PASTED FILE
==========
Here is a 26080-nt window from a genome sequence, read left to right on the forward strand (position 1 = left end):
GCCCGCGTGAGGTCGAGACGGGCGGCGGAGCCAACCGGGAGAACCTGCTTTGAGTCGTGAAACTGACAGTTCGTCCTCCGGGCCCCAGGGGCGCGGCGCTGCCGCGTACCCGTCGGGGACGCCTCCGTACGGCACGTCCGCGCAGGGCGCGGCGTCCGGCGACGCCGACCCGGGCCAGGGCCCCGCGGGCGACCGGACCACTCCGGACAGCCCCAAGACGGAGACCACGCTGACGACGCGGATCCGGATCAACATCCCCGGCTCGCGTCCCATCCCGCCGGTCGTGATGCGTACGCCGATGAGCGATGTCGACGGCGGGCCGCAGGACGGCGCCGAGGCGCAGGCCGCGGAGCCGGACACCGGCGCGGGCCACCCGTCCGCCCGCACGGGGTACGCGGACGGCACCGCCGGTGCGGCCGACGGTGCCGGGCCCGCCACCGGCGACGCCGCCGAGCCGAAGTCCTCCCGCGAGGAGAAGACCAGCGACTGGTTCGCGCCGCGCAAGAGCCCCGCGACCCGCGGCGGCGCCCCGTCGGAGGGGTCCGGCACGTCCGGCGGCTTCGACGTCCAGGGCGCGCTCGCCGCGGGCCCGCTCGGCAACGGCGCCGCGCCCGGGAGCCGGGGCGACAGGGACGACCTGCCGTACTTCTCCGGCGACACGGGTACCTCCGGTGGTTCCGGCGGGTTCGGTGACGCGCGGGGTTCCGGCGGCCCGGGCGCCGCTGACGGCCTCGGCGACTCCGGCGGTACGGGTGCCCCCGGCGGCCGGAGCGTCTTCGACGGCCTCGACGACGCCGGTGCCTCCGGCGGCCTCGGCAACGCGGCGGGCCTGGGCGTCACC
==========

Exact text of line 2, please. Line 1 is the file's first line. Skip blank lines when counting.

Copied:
GCCCGCGTGAGGTCGAGACGGGCGGCGGAGCCAACCGGGAGAACCTGCTTTGAGTCGTGAAACTGACAGTTCGTCCTCCGGGCCCCAGGGGCGCGGCGCTGCCGCGTACCCGTCGGGGACGCCTCCGTACGGCACGTCCGCGCAGGGCGCGGCGTCCGGCGACGCCGACCCGGGCCAGGGCCCCGCGGGCGACCGGACCACTCCGGACAGCCCCAAGACGGAGACCACGCTGACGACGCGGATCCGGATCAACATCCCCGGCTCGCGTCCCATCCCGCCGGTCGTGATGCGTACGCCGATGAGCGATGTCGACGGCGGGCCGCAGGACGGCGCCGAGGCGCAGGCCGCGGAGCCGGACACCGGCGCGGGCCACCCGTCCGCCCGCACGGGGTACGCGGACGGCACCGCCGGTGCGGCCGACGGTGCCGGGCCCGCCACCGGCGACGCCGCCGAGCCGAAGTCCTCCCGCGAGGAGAAGACCAGCGACTGGTTCGCGCCGCGCAAGAGCCCCGCGACCCGCGGCGGCGCCCCGTCGGAGGGGTCCGGCACGTCCGGCGGCTTCGACGTCCAGGGCGCGCTCGCCGCGGGCCCGCTCGGCAACGGCGCCGCGCCCGGGAGCCGGGGCGACAGGGACGACCTGCCGTACTTCTCCGGCGACACGGGTACCTCCGGTGGTTCCGGCGGGTTCGGTGACGCGCGGGGTTCCGGCGGCCCGGGCGCCGCTGACGGCCTCGGCGACTCCGGCGGTACGGGTGCCCCCGGCGGCCGGAGCGTCTTCGACGGCCTCGACGACGCCGGTGCCTCCGGCGGCCTCGGCAACGCGGCGGGCCTGGGCGTCACC